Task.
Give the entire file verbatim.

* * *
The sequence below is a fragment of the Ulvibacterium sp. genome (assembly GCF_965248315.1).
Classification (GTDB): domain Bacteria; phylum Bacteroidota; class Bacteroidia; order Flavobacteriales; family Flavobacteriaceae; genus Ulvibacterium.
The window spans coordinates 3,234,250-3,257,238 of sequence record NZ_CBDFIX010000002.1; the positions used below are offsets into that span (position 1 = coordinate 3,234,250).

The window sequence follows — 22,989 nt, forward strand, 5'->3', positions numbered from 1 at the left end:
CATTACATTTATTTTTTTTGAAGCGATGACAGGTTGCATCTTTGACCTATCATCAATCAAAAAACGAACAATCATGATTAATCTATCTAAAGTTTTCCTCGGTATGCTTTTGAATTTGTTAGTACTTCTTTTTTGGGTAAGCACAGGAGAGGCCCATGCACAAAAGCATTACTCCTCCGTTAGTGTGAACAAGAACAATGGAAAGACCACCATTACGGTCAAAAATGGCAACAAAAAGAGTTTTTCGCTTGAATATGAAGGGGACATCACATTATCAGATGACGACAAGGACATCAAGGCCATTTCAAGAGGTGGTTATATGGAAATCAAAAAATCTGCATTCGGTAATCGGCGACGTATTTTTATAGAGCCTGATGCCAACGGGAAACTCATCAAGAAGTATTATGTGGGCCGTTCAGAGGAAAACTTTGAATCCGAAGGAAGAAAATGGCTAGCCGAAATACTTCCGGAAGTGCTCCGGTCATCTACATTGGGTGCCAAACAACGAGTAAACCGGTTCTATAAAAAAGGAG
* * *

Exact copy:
The sequence below is a fragment of the Ulvibacterium sp. genome (assembly GCF_965248315.1).
Classification (GTDB): domain Bacteria; phylum Bacteroidota; class Bacteroidia; order Flavobacteriales; family Flavobacteriaceae; genus Ulvibacterium.
The window spans coordinates 3,234,250-3,257,238 of sequence record NZ_CBDFIX010000002.1; the positions used below are offsets into that span (position 1 = coordinate 3,234,250).

The window sequence follows — 22,989 nt, forward strand, 5'->3', positions numbered from 1 at the left end:
CATTACATTTATTTTTTTTGAAGCGATGACAGGTTGCATCTTTGACCTATCATCAATCAAAAAACGAACAATCATGATTAATCTATCTAAAGTTTTCCTCGGTATGCTTTTGAATTTGTTAGTACTTCTTTTTTGGGTAAGCACAGGAGAGGCCCATGCACAAAAGCATTACTCCTCCGTTAGTGTGAACAAGAACAATGGAAAGACCACCATTACGGTCAAAAATGGCAACAAAAAGAGTTTTTCGCTTGAATATGAAGGGGACATCACATTATCAGATGACGACAAGGACATCAAGGCCATTTCAAGAGGTGGTTATATGGAAATCAAAAAATCTGCATTCGGTAATCGGCGACGTATTTTTATAGAGCCTGATGCCAACGGGAAACTCATCAAGAAGTATTATGTGGGCCGTTCAGAGGAAAACTTTGAATCCGAAGGAAGAAAATGGCTAGCCGAAATACTTCCGGAAGTGCTCCGGTCATCTACATTGGGTGCCAAACAACGAGTAAACCGGTTCTATAAAAAAGGAG